This guide provides general information related to copyright, but does not provide legal advice. The creators assume no liability for the accuracy, completeness or adequacy of information provided on this site or linked sites. For legal advice, readers should contact a qualified attorney.
For questions related to copyright contact the Scholarly Communication Unit of the David L. Rice Library at ScholComm@usi.edu
"[T]he owner of a particular copy or phonorecord lawfully made under this title [...] is entitled, without the authority of the copyright owner, to sell or otherwise dispose of the possession of that copy or phonorecord." - 17 U.S. Code § 109
Also known as the "First Sale Doctrine," section 109 of the copyright code allows the owner of a legal copy of a copyrighted work to display, lend, sell, or even dispose of that copy without permission of the copyright owner. As with all copyright law, there are complexities and specifics within this. For example, section b(1)(A) excludes software and musical works from the doctrine, though it goes on to allow libraries and nonprofit educational institutions to lend musical works and for nonprofit educational institutions to make software available to students, faculty, and staff.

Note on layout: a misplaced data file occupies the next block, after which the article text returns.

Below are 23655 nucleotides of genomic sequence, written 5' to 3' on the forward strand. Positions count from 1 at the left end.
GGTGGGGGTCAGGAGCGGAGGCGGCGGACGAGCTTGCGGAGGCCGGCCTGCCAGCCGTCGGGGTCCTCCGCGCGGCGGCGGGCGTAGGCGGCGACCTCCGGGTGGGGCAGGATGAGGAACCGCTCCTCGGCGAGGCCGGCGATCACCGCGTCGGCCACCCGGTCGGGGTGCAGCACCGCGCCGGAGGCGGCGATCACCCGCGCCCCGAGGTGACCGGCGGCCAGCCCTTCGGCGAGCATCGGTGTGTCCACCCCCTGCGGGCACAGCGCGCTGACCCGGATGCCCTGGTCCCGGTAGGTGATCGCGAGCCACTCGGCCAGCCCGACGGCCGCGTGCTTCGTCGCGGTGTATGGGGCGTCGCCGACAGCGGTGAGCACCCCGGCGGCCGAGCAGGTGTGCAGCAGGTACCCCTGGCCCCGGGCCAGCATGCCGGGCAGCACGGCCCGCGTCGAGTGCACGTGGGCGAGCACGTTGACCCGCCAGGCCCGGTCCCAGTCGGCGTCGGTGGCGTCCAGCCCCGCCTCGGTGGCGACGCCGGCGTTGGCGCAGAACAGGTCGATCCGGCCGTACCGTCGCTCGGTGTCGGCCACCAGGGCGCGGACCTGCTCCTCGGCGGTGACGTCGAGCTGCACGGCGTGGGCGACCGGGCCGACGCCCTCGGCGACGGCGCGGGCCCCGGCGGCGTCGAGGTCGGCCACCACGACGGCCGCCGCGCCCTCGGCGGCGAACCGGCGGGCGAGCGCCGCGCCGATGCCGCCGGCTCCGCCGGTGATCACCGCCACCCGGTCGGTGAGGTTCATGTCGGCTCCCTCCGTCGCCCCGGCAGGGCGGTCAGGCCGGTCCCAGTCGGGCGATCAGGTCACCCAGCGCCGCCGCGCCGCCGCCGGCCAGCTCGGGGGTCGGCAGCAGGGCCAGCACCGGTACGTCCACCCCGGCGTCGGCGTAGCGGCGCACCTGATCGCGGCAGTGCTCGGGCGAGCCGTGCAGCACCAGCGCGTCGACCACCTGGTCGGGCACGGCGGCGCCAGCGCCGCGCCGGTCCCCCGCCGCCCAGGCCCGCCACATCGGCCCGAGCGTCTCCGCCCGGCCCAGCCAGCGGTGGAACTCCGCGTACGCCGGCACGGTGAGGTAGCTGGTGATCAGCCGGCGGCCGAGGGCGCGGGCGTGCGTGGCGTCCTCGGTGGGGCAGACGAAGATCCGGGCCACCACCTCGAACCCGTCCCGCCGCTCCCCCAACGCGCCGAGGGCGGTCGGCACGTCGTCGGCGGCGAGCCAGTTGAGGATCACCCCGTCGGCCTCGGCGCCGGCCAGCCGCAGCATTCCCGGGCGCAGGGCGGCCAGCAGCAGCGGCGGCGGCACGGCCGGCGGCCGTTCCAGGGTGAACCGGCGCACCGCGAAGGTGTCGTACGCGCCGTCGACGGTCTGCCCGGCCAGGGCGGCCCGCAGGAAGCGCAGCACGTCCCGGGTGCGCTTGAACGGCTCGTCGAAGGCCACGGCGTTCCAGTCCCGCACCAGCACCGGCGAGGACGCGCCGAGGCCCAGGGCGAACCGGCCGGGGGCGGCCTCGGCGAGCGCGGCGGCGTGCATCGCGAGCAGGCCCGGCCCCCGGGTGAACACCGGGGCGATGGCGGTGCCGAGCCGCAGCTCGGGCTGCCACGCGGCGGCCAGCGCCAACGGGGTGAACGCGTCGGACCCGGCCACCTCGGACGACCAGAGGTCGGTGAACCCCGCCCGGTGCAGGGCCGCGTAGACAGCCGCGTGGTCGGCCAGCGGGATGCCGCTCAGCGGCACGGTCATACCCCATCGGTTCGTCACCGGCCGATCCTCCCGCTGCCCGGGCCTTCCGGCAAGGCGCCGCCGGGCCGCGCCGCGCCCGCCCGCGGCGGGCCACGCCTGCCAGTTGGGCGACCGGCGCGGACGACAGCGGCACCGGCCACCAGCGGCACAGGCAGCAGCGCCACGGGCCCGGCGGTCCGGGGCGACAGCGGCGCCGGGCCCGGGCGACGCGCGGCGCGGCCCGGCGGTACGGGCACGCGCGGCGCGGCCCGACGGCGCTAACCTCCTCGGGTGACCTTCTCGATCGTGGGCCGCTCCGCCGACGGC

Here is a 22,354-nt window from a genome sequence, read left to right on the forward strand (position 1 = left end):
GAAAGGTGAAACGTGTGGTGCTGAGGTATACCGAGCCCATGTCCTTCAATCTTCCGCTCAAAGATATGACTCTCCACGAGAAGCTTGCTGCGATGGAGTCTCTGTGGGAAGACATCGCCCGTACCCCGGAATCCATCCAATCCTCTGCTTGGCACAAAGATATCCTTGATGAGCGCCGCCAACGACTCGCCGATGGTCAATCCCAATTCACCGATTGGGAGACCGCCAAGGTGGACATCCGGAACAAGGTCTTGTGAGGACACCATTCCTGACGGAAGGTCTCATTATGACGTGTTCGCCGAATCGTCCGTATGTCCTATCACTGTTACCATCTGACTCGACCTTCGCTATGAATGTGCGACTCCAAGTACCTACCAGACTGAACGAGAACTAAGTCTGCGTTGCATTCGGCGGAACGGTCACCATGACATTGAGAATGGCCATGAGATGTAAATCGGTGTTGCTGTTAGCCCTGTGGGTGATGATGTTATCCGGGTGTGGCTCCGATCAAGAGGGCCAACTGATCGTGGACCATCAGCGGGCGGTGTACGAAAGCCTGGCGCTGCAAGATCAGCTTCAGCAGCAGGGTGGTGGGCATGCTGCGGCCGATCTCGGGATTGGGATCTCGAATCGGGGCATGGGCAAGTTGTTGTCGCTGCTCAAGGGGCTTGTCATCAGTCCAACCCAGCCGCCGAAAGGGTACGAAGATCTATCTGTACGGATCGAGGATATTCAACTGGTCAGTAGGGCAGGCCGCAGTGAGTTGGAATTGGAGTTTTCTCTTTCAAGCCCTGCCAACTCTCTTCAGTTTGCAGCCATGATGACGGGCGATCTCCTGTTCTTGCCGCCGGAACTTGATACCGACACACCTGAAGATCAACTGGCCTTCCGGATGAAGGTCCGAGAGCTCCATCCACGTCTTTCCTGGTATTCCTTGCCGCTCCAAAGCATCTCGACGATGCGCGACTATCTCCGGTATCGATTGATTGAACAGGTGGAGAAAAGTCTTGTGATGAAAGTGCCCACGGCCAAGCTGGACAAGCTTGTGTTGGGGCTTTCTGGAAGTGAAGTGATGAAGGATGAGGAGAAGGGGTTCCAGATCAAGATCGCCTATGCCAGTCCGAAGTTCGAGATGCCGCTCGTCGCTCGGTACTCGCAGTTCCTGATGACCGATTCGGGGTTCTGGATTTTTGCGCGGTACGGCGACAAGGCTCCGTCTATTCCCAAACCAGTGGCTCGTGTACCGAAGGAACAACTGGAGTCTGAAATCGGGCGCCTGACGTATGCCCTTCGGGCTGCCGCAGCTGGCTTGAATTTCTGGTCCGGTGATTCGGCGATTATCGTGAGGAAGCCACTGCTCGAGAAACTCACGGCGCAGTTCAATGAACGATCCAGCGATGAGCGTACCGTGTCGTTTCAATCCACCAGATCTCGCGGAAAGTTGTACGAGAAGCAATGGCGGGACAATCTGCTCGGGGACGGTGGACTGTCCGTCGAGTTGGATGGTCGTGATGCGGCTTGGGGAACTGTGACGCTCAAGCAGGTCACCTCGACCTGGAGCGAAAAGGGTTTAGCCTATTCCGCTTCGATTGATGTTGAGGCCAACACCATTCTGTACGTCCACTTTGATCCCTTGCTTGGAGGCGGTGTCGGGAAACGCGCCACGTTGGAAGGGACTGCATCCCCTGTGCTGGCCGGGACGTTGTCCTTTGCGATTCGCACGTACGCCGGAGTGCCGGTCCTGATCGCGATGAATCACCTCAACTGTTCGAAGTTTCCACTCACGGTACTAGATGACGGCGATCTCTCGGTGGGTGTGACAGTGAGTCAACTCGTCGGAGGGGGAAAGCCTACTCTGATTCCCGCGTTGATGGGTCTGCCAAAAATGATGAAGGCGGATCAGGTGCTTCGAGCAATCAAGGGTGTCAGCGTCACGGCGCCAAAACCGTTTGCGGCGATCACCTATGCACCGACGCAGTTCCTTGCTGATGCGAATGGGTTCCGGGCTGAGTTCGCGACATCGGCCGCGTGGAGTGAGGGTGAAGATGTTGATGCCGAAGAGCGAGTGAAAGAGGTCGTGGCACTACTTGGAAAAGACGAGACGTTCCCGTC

So what does this all mean for you? The First Sale Doctrine is what enables libraries to lend lawful copies of works. So if you have a legal copy of a work, we can make that copy available to others through practices such as course reserves. But it must be a lawfully made copy. You cannot use First Sale Doctrine as an exemption to make additional copies (such as scanning a physical book into a PDF or ripping a CD into digital files). You can use First Sale Doctrine to make a lawful copy available to others in certain ways.